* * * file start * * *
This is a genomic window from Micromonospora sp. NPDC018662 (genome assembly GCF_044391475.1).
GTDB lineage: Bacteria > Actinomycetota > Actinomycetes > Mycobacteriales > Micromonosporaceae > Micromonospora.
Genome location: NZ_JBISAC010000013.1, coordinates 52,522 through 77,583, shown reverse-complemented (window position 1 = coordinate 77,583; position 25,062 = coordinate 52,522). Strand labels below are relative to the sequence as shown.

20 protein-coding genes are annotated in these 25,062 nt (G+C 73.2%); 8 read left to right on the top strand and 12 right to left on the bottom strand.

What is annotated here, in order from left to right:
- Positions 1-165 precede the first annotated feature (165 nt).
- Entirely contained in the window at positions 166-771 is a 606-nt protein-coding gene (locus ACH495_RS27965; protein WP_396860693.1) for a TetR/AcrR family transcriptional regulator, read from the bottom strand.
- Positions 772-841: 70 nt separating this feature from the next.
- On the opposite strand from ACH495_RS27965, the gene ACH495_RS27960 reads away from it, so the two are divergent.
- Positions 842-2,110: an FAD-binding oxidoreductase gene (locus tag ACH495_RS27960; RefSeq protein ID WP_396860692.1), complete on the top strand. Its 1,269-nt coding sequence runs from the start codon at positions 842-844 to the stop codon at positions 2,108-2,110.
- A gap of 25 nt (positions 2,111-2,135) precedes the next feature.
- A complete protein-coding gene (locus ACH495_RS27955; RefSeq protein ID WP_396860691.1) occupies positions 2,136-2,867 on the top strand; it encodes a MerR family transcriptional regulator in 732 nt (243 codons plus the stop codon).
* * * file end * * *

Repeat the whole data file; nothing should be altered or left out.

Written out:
This is a genomic window from Micromonospora sp. NPDC018662 (genome assembly GCF_044391475.1).
GTDB lineage: Bacteria > Actinomycetota > Actinomycetes > Mycobacteriales > Micromonosporaceae > Micromonospora.
Genome location: NZ_JBISAC010000013.1, coordinates 52,522 through 77,583, shown reverse-complemented (window position 1 = coordinate 77,583; position 25,062 = coordinate 52,522). Strand labels below are relative to the sequence as shown.

20 protein-coding genes are annotated in these 25,062 nt (G+C 73.2%); 8 read left to right on the top strand and 12 right to left on the bottom strand.

What is annotated here, in order from left to right:
- Positions 1-165 precede the first annotated feature (165 nt).
- Entirely contained in the window at positions 166-771 is a 606-nt protein-coding gene (locus ACH495_RS27965; protein WP_396860693.1) for a TetR/AcrR family transcriptional regulator, read from the bottom strand.
- Positions 772-841: 70 nt separating this feature from the next.
- On the opposite strand from ACH495_RS27965, the gene ACH495_RS27960 reads away from it, so the two are divergent.
- Positions 842-2,110: an FAD-binding oxidoreductase gene (locus tag ACH495_RS27960; RefSeq protein ID WP_396860692.1), complete on the top strand. Its 1,269-nt coding sequence runs from the start codon at positions 842-844 to the stop codon at positions 2,108-2,110.
- A gap of 25 nt (positions 2,111-2,135) precedes the next feature.
- A complete protein-coding gene (locus ACH495_RS27955; RefSeq protein ID WP_396860691.1) occupies positions 2,136-2,867 on the top strand; it encodes a MerR family transcriptional regulator in 732 nt (243 codons plus the stop codon).